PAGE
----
The enterprise malware problem is largely an enterprise browser insecurity problem, according to a report out today by the Ponemon Institute. The study showed that on average, a user's insecure web browser caused 55 percent of malware infections in the past year and that almost all respondents believe their existing security tools aren't capable of completely detecting web-borne malware.
“The findings of this research reveal that current solutions are not stopping the growth of web-borne malware,” said Dr. Larry Ponemon, chairman and founder of Ponemon Institute. “Almost all IT practitioners in our study agree that their existing security tools are not capable of completely detecting web-borne malware and the insecure web browser is a primary attack vector."
According to a quarter of the enterprise surveyed in the report said 76 to 100 percent of malware infections were caused by insecure web browsers and 69 percent of IT and security professionals believe that browser-borne malware is a more significant threat than a year ago. This puts them in a difficult position, as many security solutions designed to address the problem are still letting malware through.
Approximately half of organizations say that web-borne malware was able to bypass their layered firewall defense and even 38 percent reported that sandboxing and content analysis engines still let web-borne malware through.
However, many organizations face an uphill struggle in isolating risks at the browser level. At the fundamental level, there's simply the issue of inertia. Approximately 65 percent of IT pros reported that overcoming psychological dependency upon traditional detection methods keeps them entrenched in the old mode of protection.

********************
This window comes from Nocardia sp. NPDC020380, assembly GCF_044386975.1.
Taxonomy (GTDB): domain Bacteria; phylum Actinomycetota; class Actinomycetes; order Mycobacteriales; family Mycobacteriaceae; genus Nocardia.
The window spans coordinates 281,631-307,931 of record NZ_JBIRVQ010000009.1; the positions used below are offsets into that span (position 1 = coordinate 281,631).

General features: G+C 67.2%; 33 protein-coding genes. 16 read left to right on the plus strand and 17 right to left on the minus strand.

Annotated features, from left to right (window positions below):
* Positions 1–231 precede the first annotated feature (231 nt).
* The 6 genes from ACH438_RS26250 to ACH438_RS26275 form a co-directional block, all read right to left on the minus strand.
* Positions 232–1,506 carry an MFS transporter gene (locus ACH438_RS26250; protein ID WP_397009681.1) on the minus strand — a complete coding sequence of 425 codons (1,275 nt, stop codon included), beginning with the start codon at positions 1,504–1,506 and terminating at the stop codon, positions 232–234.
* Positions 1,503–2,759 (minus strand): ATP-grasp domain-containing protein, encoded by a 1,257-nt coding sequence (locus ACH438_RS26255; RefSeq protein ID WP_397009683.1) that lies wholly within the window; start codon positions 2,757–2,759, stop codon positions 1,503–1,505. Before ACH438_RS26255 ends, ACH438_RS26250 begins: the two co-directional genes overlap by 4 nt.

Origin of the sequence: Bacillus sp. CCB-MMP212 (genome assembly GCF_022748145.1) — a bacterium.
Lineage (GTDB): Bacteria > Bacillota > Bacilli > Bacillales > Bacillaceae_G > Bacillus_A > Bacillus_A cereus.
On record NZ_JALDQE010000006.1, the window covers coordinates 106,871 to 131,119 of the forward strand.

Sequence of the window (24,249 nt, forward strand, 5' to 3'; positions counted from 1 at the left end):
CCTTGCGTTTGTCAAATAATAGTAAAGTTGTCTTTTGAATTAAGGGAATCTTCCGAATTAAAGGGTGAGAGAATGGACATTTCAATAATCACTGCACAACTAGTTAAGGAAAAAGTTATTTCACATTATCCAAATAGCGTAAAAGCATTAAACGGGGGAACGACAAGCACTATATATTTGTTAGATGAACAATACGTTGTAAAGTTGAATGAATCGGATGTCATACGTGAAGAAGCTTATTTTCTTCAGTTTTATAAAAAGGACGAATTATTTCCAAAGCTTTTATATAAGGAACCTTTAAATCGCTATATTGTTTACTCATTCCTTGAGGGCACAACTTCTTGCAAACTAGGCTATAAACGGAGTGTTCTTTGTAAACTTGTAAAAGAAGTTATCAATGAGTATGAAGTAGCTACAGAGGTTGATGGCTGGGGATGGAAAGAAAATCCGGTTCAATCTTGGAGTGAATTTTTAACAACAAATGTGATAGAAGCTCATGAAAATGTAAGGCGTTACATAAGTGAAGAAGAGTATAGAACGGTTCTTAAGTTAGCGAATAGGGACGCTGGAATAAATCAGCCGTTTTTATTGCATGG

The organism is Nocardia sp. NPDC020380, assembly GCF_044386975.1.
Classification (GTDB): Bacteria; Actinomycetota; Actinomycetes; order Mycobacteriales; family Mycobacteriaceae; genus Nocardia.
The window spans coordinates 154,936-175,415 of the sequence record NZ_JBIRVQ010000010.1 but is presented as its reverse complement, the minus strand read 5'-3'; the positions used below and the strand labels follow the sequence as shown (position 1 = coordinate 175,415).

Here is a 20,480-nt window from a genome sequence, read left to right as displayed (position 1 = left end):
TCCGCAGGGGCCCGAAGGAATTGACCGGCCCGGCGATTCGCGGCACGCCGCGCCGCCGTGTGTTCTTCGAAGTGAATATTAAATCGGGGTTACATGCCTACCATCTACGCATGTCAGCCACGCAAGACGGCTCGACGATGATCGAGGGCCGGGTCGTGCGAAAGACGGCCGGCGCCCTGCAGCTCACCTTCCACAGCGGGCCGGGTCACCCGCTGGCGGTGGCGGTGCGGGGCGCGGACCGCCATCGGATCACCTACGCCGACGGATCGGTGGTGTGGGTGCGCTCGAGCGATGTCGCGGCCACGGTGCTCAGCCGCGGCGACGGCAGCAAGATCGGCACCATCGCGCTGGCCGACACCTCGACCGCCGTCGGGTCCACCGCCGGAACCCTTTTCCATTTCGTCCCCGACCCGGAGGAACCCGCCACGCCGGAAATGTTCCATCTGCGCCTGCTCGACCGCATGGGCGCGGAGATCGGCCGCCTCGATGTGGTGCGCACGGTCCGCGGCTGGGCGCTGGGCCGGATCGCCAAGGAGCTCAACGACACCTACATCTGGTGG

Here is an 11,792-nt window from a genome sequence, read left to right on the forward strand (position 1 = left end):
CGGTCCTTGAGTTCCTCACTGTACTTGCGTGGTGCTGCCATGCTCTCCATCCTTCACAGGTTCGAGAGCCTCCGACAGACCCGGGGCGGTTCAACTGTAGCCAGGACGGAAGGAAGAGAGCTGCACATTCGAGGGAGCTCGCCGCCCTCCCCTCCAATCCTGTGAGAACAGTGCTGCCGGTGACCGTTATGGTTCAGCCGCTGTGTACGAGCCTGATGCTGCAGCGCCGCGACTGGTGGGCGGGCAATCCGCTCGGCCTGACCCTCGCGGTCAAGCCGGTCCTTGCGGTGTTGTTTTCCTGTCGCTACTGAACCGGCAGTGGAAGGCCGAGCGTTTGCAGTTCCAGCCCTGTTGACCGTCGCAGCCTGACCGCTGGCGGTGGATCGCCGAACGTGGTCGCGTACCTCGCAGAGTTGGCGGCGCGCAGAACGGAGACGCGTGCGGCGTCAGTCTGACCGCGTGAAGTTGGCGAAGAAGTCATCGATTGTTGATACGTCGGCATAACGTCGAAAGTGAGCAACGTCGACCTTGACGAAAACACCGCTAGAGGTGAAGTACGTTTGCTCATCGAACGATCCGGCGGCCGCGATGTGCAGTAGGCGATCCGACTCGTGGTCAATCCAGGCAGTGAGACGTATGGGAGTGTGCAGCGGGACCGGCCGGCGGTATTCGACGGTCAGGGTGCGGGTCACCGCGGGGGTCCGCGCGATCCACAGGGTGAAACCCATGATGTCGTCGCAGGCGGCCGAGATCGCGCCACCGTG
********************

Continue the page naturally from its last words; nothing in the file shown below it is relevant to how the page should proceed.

To some degree, many enterprises are still largely dependent on the progress that the major browser security vendors have been making within their products. According to Secunia, in 2014 there was a 19 percent decrease in the number of vulnerabilities discovered in Google Chrome, Mozilla Firefox, Internet Explorer, Opera, and Safari. For its part, Google announced last week that it has been able to more effectively harden Chrome through its bug bounty program. In 2014 it paid $1.5 million to researchers and rewarded them for finding more than 500 bugs across all of its portfolio. According to Google, in its first update to Chrome this year, 26 of the 62 flaws it fixed in the browser were found through external researchers, whom Google paid over $88,000 for the help.Ericka Chickowski specializes in coverage of information technology and business innovation. She has focused on information security for the better part of a decade and regularly writes about the security industry as a contributor to Dark Reading. View Full Bio